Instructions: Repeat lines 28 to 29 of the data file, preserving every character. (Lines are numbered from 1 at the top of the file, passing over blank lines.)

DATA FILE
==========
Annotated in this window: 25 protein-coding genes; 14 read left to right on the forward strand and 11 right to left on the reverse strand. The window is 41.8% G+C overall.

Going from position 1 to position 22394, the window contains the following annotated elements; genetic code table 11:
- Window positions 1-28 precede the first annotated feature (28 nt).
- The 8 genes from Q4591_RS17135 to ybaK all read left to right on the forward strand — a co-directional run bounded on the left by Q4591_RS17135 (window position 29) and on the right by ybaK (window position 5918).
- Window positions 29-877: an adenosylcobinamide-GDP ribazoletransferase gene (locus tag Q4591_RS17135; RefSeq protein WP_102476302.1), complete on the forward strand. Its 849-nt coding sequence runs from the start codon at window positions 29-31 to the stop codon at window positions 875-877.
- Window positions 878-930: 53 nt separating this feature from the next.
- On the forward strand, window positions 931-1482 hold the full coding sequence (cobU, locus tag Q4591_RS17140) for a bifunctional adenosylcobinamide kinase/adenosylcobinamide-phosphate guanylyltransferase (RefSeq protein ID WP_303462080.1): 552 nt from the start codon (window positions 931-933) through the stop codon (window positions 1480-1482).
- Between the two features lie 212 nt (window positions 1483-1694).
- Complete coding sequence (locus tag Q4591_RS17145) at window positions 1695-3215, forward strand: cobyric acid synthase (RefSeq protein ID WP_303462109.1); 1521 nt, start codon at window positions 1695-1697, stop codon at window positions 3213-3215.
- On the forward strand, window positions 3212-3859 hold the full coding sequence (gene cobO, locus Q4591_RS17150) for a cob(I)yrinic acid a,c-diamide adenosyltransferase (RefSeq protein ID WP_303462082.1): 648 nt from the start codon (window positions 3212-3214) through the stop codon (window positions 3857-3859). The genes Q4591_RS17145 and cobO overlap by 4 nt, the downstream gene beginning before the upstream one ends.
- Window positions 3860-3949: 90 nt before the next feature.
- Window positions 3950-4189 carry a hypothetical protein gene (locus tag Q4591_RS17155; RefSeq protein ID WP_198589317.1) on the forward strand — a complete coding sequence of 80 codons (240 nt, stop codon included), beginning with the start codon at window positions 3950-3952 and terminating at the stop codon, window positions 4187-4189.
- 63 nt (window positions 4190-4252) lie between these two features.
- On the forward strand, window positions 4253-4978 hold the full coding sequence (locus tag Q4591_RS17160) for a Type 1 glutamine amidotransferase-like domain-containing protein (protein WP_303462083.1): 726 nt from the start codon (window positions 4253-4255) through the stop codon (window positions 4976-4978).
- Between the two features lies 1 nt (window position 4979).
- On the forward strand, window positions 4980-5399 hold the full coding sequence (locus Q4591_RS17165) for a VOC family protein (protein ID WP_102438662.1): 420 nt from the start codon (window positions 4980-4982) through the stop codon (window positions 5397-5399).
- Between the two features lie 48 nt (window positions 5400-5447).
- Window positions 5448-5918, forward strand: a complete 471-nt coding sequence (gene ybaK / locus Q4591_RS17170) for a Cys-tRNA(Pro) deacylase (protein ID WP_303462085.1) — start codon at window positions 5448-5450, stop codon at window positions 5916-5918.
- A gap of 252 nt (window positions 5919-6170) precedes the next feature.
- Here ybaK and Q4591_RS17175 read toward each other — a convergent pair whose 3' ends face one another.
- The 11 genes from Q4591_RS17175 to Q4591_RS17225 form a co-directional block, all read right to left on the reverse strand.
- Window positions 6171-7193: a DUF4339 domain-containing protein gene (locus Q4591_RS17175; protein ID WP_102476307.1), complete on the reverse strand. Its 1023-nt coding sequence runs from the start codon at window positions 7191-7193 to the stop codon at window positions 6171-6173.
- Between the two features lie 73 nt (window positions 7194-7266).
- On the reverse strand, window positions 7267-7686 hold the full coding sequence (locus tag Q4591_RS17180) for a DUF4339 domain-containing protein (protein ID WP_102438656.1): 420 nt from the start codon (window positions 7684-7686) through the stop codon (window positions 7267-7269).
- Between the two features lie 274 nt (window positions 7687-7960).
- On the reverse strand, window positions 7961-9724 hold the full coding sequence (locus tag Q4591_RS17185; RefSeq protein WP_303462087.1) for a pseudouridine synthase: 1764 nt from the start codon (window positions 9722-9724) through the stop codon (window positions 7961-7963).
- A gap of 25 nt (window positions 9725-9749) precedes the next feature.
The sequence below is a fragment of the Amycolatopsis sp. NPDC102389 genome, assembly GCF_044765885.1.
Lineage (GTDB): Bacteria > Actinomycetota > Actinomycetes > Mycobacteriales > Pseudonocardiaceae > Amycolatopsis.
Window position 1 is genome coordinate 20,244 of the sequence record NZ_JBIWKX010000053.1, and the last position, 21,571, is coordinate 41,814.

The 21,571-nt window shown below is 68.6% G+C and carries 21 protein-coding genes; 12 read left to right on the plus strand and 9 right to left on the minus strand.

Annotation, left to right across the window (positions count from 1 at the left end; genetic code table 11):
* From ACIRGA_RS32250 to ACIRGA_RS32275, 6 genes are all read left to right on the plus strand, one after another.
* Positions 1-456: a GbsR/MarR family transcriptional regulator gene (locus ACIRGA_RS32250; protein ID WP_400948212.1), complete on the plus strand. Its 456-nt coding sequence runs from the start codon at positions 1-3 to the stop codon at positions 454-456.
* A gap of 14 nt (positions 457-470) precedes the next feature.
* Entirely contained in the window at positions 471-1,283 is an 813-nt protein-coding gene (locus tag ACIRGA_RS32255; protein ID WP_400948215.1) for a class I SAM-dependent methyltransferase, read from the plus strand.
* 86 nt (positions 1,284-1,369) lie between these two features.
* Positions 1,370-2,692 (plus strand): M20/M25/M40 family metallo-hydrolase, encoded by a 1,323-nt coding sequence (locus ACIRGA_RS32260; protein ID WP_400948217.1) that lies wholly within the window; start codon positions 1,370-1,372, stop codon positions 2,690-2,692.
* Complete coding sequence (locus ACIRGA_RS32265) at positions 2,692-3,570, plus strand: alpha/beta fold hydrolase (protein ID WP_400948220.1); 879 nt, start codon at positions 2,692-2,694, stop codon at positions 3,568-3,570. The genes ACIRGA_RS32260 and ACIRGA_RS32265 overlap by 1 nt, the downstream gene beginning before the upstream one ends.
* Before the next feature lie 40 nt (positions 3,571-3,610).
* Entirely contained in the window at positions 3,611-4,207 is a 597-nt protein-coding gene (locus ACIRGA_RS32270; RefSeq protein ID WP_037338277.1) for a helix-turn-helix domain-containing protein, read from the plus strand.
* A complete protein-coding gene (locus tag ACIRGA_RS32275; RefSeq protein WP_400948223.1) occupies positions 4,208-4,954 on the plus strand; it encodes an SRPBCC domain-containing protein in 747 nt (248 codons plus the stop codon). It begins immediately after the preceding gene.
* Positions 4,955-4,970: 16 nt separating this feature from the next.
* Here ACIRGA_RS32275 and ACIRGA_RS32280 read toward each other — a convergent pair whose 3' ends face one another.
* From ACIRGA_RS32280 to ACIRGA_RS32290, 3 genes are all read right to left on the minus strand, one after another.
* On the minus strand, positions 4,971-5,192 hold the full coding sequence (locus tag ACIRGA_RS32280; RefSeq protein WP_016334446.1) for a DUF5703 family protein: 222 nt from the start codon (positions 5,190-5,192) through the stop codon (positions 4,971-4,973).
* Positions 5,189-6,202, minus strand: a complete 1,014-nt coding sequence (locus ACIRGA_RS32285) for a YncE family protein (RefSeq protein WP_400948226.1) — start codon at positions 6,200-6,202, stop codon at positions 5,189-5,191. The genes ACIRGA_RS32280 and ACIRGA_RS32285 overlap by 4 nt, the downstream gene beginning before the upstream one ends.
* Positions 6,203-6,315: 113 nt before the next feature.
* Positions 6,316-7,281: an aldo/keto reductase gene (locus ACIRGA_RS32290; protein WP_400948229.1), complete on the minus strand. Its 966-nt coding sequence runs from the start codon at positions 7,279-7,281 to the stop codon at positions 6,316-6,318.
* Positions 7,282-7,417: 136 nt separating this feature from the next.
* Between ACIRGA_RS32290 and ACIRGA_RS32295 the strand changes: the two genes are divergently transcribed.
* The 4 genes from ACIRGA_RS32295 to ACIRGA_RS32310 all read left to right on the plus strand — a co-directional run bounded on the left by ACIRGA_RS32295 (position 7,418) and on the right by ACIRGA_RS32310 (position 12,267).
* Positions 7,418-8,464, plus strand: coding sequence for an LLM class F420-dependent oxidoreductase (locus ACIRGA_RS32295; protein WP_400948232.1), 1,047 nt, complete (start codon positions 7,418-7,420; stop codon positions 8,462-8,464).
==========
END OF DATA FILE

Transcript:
The sequence below is a fragment of the Amycolatopsis sp. NPDC102389 genome, assembly GCF_044765885.1.
Lineage (GTDB): Bacteria > Actinomycetota > Actinomycetes > Mycobacteriales > Pseudonocardiaceae > Amycolatopsis.